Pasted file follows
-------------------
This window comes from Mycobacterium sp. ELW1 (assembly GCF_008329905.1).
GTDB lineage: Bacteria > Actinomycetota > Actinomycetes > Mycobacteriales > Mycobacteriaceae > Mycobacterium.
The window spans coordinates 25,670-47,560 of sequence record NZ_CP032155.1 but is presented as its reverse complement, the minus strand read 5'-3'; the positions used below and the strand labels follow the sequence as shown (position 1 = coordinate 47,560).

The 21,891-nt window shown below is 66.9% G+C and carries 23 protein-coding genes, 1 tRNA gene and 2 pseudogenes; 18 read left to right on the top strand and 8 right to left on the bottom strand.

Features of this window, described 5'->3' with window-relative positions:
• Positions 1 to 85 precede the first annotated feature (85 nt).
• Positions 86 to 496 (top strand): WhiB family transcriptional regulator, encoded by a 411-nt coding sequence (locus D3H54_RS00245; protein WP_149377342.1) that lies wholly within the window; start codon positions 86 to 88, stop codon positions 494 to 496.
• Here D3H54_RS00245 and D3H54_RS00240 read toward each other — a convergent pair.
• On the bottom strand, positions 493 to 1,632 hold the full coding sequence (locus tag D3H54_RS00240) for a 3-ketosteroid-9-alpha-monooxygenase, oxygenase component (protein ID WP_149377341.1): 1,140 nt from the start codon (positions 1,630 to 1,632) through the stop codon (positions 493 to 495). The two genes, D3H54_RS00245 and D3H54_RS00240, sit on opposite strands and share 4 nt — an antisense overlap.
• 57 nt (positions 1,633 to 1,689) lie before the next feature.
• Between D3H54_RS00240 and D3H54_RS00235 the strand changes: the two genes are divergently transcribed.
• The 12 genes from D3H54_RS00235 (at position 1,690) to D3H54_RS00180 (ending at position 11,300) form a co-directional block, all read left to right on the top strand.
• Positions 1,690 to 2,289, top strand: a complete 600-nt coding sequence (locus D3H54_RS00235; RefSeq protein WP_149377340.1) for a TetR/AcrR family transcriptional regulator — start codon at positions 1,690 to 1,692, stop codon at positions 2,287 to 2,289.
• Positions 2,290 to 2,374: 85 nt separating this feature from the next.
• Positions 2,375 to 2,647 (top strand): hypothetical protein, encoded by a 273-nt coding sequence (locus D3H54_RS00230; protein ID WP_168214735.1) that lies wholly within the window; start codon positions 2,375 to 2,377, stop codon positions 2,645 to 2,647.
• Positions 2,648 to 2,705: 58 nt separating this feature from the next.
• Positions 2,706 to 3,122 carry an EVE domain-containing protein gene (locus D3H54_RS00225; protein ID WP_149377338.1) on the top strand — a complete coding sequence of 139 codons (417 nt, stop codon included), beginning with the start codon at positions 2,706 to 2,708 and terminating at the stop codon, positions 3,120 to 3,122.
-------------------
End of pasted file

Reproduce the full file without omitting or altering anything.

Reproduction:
This window comes from Mycobacterium sp. ELW1 (assembly GCF_008329905.1).
GTDB lineage: Bacteria > Actinomycetota > Actinomycetes > Mycobacteriales > Mycobacteriaceae > Mycobacterium.
The window spans coordinates 25,670-47,560 of sequence record NZ_CP032155.1 but is presented as its reverse complement, the minus strand read 5'-3'; the positions used below and the strand labels follow the sequence as shown (position 1 = coordinate 47,560).

The 21,891-nt window shown below is 66.9% G+C and carries 23 protein-coding genes, 1 tRNA gene and 2 pseudogenes; 18 read left to right on the top strand and 8 right to left on the bottom strand.

Features of this window, described 5'->3' with window-relative positions:
• Positions 1 to 85 precede the first annotated feature (85 nt).
• Positions 86 to 496 (top strand): WhiB family transcriptional regulator, encoded by a 411-nt coding sequence (locus D3H54_RS00245; protein WP_149377342.1) that lies wholly within the window; start codon positions 86 to 88, stop codon positions 494 to 496.
• Here D3H54_RS00245 and D3H54_RS00240 read toward each other — a convergent pair.
• On the bottom strand, positions 493 to 1,632 hold the full coding sequence (locus tag D3H54_RS00240) for a 3-ketosteroid-9-alpha-monooxygenase, oxygenase component (protein ID WP_149377341.1): 1,140 nt from the start codon (positions 1,630 to 1,632) through the stop codon (positions 493 to 495). The two genes, D3H54_RS00245 and D3H54_RS00240, sit on opposite strands and share 4 nt — an antisense overlap.
• 57 nt (positions 1,633 to 1,689) lie before the next feature.
• Between D3H54_RS00240 and D3H54_RS00235 the strand changes: the two genes are divergently transcribed.
• The 12 genes from D3H54_RS00235 (at position 1,690) to D3H54_RS00180 (ending at position 11,300) form a co-directional block, all read left to right on the top strand.
• Positions 1,690 to 2,289, top strand: a complete 600-nt coding sequence (locus D3H54_RS00235; RefSeq protein WP_149377340.1) for a TetR/AcrR family transcriptional regulator — start codon at positions 1,690 to 1,692, stop codon at positions 2,287 to 2,289.
• Positions 2,290 to 2,374: 85 nt separating this feature from the next.
• Positions 2,375 to 2,647 (top strand): hypothetical protein, encoded by a 273-nt coding sequence (locus D3H54_RS00230; protein ID WP_168214735.1) that lies wholly within the window; start codon positions 2,375 to 2,377, stop codon positions 2,645 to 2,647.
• Positions 2,648 to 2,705: 58 nt separating this feature from the next.
• Positions 2,706 to 3,122 carry an EVE domain-containing protein gene (locus D3H54_RS00225; protein ID WP_149377338.1) on the top strand — a complete coding sequence of 139 codons (417 nt, stop codon included), beginning with the start codon at positions 2,706 to 2,708 and terminating at the stop codon, positions 3,120 to 3,122.